Gilbert syndrome and the development of antiretroviral therapy-associated hyperbilirubinemia

Détails

ID Serval
serval:BIB_50D5FB6BE899
Type
Article: article d'un périodique ou d'un magazine.
Collection
Publications
Titre
Gilbert syndrome and the development of antiretroviral therapy-associated hyperbilirubinemia
Périodique
Journal of Infectious Diseases
Auteur(s)
Rotger  M., Taffe  P., Bleiber  G., Gunthard  H. F., Furrer  H., Vernazza  P., Drechsler  H., Bernasconi  E., Rickenbach  M., Telenti  A.
ISSN
0022-1899 (Print)
Statut éditorial
Publié
Date de publication
10/2005
Volume
192
Numéro
8
Pages
1381-6
Notes
Journal Article
Research Support, Non-U.S. Gov't --- Old month value: Oct 15
Résumé
BACKGROUND: Unconjugated hyperbilirubinemia results from Gilbert syndrome and from antiretroviral therapy (ART) containing protease inhibitors. An understanding of the interaction between genetic predisposition and ART may help to identify individuals at highest risk for developing jaundice. METHODS: We quantified the contribution of UGT1A1*28 and ART to hyperbilirubinemia by longitudinally modeling 1386 total bilirubin levels in 96 human immunodeficiency virus (HIV)-infected individuals during a median of 6 years. RESULTS: The estimated average bilirubin level was 8.8 micromol/L (0.51 mg/dL). Atazanavir increased bilirubin levels by 15 mu mol/L (0.87 mg/dL), and indinavir increased bilirubin levels by 8 micromol/L (0.46 mg/dL). Ritonavir, lopinavir, saquinavir, and nelfinavir had no or minimal effect on bilirubin levels. Homozygous UGT1A1*28 increased bilirubin levels by 5.2 micromol/L (0.3 mg/dL). As a consequence, 67% of individuals homozygous for UGT1A1*28 and receiving atazanavir or indinavir had > or =2 episodes of hyperbilirubinemia in the jaundice range (>43 micromol/L [>2.5 mg/dL]), versus 7% of those with the common allele and not receiving either of those protease inhibitors (P<.001). Efavirenz resulted in decreased bilirubin levels, which is consistent with the induction of UDP-glucuronosyltransferase 1A1. CONCLUSIONS: Genotyping for UGT1A1*28 before initiation of ART would identify HIV-infected individuals at risk for hyperbilirubinemia and decrease episodes of jaundice.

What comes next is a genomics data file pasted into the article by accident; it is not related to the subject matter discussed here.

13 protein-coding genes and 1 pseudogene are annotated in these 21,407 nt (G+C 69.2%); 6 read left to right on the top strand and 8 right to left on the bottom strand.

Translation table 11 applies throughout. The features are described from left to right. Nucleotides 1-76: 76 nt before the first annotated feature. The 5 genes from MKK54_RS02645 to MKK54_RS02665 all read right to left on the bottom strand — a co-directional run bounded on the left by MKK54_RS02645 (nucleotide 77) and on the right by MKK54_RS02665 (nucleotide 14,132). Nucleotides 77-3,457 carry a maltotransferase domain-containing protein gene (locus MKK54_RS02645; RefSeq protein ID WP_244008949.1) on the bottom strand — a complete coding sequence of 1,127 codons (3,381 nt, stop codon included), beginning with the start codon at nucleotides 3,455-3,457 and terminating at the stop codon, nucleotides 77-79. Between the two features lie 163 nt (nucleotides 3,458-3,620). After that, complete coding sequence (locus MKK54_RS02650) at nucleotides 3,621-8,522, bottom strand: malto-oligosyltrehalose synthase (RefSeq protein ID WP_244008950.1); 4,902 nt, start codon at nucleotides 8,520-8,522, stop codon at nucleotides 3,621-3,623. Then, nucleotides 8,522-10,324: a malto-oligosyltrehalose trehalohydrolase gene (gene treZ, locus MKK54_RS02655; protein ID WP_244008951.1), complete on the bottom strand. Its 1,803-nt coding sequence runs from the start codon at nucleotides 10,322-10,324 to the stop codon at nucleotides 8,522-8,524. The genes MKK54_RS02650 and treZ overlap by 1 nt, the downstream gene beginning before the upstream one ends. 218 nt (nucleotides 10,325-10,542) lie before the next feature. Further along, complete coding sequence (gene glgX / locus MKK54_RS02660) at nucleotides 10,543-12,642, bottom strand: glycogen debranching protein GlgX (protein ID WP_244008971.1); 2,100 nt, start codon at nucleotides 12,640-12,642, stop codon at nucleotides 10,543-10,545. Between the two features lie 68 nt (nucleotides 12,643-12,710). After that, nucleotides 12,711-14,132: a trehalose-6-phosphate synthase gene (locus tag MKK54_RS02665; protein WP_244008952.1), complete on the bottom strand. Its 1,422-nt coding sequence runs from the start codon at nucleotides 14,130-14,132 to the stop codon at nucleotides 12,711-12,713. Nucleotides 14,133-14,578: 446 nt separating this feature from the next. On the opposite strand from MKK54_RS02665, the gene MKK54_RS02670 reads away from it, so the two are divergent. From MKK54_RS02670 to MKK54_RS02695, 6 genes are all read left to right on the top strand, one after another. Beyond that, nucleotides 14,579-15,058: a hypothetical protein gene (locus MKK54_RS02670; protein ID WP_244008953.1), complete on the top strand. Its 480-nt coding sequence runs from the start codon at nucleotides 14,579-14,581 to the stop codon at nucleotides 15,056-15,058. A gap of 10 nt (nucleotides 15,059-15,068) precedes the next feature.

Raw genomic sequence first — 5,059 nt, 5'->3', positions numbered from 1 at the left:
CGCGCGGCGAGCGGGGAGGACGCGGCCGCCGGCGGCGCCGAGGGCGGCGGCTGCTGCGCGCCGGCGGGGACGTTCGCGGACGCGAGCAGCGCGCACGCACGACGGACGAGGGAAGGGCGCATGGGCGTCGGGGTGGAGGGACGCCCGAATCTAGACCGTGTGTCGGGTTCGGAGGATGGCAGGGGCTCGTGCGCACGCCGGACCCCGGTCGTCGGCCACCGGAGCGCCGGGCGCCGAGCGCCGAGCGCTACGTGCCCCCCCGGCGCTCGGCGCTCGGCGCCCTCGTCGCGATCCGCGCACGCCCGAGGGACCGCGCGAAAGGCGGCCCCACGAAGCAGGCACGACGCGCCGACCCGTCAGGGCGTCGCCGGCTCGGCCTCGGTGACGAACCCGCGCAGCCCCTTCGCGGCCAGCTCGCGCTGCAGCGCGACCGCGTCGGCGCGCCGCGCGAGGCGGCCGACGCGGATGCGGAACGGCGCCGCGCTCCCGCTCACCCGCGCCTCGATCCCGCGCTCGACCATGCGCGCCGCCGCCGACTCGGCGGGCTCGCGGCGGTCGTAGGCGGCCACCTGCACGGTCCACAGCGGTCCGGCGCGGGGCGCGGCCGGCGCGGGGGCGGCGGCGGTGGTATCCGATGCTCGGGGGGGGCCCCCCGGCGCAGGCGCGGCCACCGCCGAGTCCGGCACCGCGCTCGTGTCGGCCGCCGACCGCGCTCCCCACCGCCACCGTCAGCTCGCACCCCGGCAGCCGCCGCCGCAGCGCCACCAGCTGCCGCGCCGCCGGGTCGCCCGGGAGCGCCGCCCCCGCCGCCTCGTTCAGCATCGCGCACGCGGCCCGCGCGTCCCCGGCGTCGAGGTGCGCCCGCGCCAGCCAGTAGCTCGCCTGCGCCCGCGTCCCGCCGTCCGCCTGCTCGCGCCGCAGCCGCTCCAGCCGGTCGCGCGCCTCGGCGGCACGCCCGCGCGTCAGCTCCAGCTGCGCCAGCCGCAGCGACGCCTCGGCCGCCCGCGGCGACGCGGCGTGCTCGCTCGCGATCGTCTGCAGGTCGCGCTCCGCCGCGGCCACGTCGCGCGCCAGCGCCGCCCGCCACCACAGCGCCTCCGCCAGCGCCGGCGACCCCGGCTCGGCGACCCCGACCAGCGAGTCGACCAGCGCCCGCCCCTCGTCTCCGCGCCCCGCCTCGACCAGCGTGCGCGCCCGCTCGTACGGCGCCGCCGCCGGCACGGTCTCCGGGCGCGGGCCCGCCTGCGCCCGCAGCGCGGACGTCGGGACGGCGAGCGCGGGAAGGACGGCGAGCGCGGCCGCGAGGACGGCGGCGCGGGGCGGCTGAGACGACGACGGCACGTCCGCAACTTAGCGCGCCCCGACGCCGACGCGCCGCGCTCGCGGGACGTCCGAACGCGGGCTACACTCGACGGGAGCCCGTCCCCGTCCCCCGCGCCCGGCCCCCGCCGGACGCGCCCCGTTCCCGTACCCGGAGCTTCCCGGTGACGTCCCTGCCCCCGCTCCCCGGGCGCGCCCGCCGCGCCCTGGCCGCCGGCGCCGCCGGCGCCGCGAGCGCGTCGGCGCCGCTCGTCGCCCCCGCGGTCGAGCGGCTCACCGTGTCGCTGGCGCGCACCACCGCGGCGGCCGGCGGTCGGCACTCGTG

Mots-clé
Adult Antiretroviral Therapy, Highly Active/*adverse effects Cohort Studies Female Gilbert Disease/*complications Glucuronosyltransferase/*genetics Humans Hyperbilirubinemia/*chemically induced/complications Male Middle Aged Treatment Outcome
Pubmed
Web of science
Open Access
Oui
Création de la notice
29/01/2008 9:52
Dernière modification de la notice
08/05/2019 18:32
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